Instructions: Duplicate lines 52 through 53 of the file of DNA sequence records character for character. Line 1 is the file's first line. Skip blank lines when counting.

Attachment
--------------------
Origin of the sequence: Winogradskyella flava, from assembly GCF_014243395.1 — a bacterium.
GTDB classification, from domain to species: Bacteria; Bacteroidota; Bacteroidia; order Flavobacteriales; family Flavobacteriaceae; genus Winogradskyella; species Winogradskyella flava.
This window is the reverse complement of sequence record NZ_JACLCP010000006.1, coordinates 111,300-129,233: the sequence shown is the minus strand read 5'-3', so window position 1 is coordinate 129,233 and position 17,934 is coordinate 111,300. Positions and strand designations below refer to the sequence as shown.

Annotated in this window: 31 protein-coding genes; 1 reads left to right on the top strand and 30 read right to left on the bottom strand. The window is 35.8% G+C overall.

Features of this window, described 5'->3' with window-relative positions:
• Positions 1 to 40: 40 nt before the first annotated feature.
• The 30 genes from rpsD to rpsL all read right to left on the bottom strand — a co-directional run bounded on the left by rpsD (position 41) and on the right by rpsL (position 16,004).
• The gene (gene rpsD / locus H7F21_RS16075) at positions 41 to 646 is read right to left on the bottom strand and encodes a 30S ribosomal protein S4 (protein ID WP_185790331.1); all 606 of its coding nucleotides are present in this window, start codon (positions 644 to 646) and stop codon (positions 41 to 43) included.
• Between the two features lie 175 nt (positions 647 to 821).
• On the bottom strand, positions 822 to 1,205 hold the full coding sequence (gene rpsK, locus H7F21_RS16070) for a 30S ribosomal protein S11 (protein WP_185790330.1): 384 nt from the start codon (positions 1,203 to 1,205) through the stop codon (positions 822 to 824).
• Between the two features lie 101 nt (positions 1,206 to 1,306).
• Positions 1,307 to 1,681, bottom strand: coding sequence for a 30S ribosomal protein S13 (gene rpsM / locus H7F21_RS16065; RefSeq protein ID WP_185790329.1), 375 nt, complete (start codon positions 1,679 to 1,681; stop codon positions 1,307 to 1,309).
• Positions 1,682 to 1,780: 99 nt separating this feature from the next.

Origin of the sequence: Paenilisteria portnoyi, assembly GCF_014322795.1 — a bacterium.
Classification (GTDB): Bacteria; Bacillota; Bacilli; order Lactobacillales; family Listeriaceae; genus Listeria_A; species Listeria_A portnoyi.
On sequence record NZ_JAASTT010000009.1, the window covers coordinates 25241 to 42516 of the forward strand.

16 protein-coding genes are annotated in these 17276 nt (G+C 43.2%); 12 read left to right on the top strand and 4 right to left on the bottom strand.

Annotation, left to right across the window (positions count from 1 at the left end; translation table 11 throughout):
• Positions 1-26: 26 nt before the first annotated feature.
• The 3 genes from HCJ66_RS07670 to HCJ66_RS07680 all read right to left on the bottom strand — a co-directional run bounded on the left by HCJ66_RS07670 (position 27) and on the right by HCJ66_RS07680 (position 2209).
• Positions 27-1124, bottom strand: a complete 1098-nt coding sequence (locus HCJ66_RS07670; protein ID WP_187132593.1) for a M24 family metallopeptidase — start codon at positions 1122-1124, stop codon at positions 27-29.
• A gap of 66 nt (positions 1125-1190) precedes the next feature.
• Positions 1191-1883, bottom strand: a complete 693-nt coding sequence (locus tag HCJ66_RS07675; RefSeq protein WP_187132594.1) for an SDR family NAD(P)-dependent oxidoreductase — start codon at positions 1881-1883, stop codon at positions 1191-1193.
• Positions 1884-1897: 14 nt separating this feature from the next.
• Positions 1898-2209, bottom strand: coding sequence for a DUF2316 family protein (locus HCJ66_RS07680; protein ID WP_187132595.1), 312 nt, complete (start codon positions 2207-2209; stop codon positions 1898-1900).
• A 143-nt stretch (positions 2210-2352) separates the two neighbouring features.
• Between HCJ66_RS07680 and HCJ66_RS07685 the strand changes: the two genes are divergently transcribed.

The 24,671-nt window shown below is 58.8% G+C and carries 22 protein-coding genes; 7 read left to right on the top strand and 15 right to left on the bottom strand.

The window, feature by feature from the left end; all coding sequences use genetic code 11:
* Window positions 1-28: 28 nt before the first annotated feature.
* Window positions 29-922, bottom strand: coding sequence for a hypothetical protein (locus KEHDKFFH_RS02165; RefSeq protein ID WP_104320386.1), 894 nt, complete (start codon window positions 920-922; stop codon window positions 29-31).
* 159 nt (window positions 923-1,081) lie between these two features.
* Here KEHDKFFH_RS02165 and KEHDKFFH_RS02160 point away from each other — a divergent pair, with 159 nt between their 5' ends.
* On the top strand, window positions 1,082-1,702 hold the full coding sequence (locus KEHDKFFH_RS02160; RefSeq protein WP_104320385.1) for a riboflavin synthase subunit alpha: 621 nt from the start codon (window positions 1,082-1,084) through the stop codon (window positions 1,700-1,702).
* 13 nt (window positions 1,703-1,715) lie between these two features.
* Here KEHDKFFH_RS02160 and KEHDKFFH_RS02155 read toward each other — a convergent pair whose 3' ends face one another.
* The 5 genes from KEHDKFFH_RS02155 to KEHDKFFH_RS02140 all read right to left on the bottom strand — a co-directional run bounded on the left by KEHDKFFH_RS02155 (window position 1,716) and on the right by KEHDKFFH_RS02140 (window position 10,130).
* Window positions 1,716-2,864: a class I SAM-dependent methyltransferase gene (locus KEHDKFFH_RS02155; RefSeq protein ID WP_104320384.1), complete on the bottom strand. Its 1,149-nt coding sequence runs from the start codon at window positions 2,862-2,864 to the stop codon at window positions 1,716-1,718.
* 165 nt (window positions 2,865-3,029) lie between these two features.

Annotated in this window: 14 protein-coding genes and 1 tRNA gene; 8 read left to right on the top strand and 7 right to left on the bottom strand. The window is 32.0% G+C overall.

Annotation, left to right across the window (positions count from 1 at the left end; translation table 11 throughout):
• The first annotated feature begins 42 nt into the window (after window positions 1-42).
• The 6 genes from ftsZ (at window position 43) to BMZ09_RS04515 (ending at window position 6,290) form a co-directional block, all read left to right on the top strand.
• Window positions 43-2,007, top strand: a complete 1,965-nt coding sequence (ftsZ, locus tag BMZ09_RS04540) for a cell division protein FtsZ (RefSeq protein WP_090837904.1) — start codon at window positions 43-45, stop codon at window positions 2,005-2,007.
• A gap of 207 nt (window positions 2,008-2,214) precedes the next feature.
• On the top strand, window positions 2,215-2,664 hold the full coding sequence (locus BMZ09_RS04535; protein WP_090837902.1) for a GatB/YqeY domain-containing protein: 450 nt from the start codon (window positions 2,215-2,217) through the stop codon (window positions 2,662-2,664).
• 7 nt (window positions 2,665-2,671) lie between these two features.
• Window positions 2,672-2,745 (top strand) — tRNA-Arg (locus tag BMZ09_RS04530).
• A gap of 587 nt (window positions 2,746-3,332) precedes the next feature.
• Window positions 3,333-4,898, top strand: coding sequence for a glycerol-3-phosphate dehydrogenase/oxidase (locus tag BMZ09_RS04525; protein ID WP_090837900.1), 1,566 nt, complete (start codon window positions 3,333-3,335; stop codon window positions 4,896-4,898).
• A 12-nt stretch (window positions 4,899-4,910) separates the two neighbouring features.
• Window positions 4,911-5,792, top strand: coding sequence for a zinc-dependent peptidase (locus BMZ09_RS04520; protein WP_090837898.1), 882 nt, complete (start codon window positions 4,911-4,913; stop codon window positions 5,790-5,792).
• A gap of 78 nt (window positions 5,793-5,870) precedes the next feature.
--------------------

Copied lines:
• Window positions 4,911-5,792, top strand: coding sequence for a zinc-dependent peptidase (locus BMZ09_RS04520; protein WP_090837898.1), 882 nt, complete (start codon window positions 4,911-4,913; stop codon window positions 5,790-5,792).
• A gap of 78 nt (window positions 5,793-5,870) precedes the next feature.